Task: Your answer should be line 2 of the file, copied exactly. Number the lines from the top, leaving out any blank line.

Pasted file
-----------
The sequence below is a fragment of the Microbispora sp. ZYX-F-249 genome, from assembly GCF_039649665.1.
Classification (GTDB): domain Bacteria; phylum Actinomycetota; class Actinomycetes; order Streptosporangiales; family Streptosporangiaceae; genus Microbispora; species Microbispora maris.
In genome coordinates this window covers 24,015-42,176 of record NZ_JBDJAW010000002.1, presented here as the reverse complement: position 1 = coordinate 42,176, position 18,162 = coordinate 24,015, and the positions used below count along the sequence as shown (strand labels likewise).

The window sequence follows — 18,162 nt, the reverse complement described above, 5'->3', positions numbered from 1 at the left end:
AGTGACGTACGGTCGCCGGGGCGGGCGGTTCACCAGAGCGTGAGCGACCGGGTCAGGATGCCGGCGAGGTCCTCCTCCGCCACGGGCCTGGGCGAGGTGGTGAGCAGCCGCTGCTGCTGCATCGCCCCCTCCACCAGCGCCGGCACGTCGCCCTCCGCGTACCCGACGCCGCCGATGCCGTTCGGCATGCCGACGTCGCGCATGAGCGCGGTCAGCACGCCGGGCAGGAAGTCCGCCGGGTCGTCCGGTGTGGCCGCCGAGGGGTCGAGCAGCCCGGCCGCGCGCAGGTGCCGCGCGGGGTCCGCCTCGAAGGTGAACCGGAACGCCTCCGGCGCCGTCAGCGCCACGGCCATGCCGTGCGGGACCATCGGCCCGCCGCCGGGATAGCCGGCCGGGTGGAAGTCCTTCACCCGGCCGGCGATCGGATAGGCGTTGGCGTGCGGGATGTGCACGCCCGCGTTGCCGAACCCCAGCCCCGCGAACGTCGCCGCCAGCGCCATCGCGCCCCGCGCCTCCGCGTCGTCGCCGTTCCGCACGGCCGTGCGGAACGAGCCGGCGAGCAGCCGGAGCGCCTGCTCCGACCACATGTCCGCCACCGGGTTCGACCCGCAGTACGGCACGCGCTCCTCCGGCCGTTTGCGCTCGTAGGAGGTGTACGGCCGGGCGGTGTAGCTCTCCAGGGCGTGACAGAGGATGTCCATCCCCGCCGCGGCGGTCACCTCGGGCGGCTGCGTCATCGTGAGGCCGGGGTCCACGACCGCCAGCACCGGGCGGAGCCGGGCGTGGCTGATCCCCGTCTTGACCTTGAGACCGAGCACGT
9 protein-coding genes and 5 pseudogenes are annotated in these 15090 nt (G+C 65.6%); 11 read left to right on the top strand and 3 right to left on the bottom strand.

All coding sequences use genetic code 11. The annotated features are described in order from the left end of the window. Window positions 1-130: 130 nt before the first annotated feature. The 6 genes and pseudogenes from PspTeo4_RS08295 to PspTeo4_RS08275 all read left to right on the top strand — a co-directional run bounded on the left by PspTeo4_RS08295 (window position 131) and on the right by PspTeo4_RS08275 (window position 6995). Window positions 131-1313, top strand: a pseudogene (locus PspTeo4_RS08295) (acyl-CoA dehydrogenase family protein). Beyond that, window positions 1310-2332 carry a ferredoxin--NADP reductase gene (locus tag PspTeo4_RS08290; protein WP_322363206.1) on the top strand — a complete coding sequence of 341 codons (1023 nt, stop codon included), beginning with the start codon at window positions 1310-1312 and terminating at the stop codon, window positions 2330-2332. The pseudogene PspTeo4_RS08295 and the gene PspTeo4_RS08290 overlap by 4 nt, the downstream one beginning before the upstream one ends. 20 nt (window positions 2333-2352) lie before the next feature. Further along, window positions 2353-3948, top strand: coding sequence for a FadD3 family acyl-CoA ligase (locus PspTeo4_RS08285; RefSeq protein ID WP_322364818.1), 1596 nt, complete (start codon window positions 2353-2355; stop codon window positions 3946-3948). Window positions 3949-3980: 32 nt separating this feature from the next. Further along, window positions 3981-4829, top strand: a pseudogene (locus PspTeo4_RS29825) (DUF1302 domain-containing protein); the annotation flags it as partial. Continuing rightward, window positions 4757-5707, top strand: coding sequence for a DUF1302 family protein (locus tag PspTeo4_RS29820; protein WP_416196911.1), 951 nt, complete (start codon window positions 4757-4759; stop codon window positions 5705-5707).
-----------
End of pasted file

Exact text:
Classification (GTDB): domain Bacteria; phylum Actinomycetota; class Actinomycetes; order Streptosporangiales; family Streptosporangiaceae; genus Microbispora; species Microbispora maris.